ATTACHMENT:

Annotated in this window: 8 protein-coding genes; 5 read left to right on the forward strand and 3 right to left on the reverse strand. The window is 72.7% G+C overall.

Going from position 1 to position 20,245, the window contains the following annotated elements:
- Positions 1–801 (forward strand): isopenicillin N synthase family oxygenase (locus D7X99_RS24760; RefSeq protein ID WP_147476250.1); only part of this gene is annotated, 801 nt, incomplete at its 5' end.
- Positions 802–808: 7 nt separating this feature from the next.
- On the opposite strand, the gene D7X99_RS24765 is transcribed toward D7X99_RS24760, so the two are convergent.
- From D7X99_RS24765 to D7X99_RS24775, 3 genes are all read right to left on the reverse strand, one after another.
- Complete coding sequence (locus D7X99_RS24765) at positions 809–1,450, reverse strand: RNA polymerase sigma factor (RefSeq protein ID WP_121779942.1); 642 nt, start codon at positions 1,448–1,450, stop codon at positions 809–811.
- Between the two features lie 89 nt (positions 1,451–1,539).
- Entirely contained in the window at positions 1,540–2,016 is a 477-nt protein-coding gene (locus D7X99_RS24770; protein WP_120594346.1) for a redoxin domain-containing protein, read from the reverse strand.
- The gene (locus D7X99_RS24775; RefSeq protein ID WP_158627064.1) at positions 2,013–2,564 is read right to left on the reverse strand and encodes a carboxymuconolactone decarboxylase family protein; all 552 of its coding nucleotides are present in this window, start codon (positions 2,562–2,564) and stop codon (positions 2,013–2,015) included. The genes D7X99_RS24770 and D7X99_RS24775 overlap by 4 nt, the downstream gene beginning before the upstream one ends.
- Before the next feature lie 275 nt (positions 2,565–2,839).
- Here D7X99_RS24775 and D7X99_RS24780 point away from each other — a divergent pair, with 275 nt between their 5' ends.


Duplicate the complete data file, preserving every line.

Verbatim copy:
Annotated in this window: 8 protein-coding genes; 5 read left to right on the forward strand and 3 right to left on the reverse strand. The window is 72.7% G+C overall.

Going from position 1 to position 20,245, the window contains the following annotated elements:
- Positions 1–801 (forward strand): isopenicillin N synthase family oxygenase (locus D7X99_RS24760; RefSeq protein ID WP_147476250.1); only part of this gene is annotated, 801 nt, incomplete at its 5' end.
- Positions 802–808: 7 nt separating this feature from the next.
- On the opposite strand, the gene D7X99_RS24765 is transcribed toward D7X99_RS24760, so the two are convergent.
- From D7X99_RS24765 to D7X99_RS24775, 3 genes are all read right to left on the reverse strand, one after another.
- Complete coding sequence (locus D7X99_RS24765) at positions 809–1,450, reverse strand: RNA polymerase sigma factor (RefSeq protein ID WP_121779942.1); 642 nt, start codon at positions 1,448–1,450, stop codon at positions 809–811.
- Between the two features lie 89 nt (positions 1,451–1,539).
- Entirely contained in the window at positions 1,540–2,016 is a 477-nt protein-coding gene (locus D7X99_RS24770; protein WP_120594346.1) for a redoxin domain-containing protein, read from the reverse strand.
- The gene (locus D7X99_RS24775; RefSeq protein ID WP_158627064.1) at positions 2,013–2,564 is read right to left on the reverse strand and encodes a carboxymuconolactone decarboxylase family protein; all 552 of its coding nucleotides are present in this window, start codon (positions 2,562–2,564) and stop codon (positions 2,013–2,015) included. The genes D7X99_RS24770 and D7X99_RS24775 overlap by 4 nt, the downstream gene beginning before the upstream one ends.
- Before the next feature lie 275 nt (positions 2,565–2,839).
- Here D7X99_RS24775 and D7X99_RS24780 point away from each other — a divergent pair, with 275 nt between their 5' ends.